Plutonium hydride
IUPAC name
Plutonium dihydride (excess hydrogen)
Systematic IUPAC name
Plutonium(2+) hydride
Other names
Plutonium dihydride

Plutonium(II) hydride

Plutonous hydride
3D model (JSmol)
  • InChI=1S/Pu.2H/q+2;2*-1 ☒N
  • [H-].[H-].[Pu++]
Molar mass 246 g·mol−1
Appearance Black, opaque crystals
Except where otherwise noted, data are given for materials in their standard state (at 25 °C [77 °F], 100 kPa).
☒N verify (what is checkY☒N ?)

Plutonium hydride is a non-stoichiometric chemical compound with the formula PuH2+x. It is one of two characterised hydrides of plutonium, the other is PuH3.[1] PuH2 is non-stoichiometric with a composition range of PuH2 – PuH2.7. Additionally metastable stoichiometries with an excess of hydrogen (PuH2.7 – PuH3) can be formed.[1] PuH2 has a cubic structure. It is readily formed from the elements at 1 atmosphere at 100–200 °C:[1] When the stoichiometry is close to PuH2 it has a silver appearance, but gets blacker as the hydrogen content increases, additionally the color change is associated with a reduction in conductivity.[2]

Pu + H2 → PuH2

Studies of the reaction of plutonium metal with moist air at 200–350 °C showed the presence of cubic plutonium hydride on the surface along with Pu2O3, PuO2 and a higher oxide identified by X-ray diffraction and X-ray photoelectron spectroscopy as the mixed-valence phase PuIV3−xPuVIxO6+x.[3] Investigation of the reaction performed without heating suggests that the reaction of Pu metal and moist air the production of PuO2 and a higher oxide along with adsorbed hydrogen, which catalytically combines with O2 to form water.[4]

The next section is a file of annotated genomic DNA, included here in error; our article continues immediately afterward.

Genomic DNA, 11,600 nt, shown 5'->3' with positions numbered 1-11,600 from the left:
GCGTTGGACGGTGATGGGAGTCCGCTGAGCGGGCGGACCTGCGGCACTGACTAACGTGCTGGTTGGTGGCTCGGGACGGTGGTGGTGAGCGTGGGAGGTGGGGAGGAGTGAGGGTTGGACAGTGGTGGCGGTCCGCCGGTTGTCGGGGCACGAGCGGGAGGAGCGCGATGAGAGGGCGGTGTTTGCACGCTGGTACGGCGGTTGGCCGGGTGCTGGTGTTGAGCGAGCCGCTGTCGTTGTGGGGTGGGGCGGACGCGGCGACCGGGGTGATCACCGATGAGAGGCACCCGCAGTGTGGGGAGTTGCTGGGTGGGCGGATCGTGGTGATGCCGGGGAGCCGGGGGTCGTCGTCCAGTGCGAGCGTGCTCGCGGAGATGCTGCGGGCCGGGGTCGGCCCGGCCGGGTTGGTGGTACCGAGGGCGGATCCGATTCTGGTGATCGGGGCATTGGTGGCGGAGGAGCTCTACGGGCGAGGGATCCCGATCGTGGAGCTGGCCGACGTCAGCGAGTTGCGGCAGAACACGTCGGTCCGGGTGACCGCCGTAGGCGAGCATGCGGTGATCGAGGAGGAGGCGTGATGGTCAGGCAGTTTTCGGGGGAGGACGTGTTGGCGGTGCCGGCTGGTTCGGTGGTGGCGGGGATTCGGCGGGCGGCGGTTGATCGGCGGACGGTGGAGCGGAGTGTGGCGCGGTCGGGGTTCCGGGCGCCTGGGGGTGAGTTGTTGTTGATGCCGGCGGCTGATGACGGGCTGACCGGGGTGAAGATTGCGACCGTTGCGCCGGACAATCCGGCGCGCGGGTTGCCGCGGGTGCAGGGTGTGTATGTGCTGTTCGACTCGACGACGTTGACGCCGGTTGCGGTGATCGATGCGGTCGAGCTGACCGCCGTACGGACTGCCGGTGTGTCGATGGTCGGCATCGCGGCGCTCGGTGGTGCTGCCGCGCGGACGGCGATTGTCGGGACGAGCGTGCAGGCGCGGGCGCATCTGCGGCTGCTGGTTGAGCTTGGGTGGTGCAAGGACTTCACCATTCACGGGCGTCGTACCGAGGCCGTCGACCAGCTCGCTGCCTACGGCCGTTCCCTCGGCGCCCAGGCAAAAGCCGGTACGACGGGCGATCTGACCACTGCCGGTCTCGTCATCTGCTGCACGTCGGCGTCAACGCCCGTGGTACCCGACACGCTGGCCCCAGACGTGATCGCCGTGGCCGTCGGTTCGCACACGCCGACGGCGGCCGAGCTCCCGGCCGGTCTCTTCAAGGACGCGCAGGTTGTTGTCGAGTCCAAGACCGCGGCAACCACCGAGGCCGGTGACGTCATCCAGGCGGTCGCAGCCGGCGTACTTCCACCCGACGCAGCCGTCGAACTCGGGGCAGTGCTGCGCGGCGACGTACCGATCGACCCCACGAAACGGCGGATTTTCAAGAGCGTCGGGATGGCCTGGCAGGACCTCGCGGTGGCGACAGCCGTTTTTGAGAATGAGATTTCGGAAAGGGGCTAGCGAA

Plutonium dihydride on the surface of hydrided plutonium acts as a catalyst for the oxidation of the metal with consumption of both O2 and N2 from air.[5]

See also


  1. ^ a b c Gerd Meyer, 1991, Synthesis of Lanthanide and Actinide Compounds Springer, ISBN 0-7923-1018-7.
  2. ^ The Chemistry of the Actinide and Transactinide Elements, Lester R. Morss, Norman M. Edelstein, J. Fuger, Springer, 2010, ISBN 9789048131464
  3. ^ J. L. Stakebake, D. T. Larson, J. M. Haschke: Characterization of the Plutonium-water Reaction II: Formation of a Binary Oxide containing Pu(VI), Journal of Alloys and Compounds, 202, 1–2, 1993, 251–263, doi:10.1016/0925-8388(93)90547-Z.
  4. ^ J. M. Haschke, T. H. Allen, L. A. Morales: Surface and Corrosion Chemistry of Plutonium, Los Alamos Science, 2000, 252.
  5. ^ John M. Haschke Thomas H. Allen: Plutonium Hydride, Sesquioxide and Monoxide Monohydride: Pyrophoricity and Catalysis of Plutonium Corrosion, Journal of Alloys and Compounds, 320, 1, 2001, 58–71, doi:10.1016/S0925-8388(01)00932-X.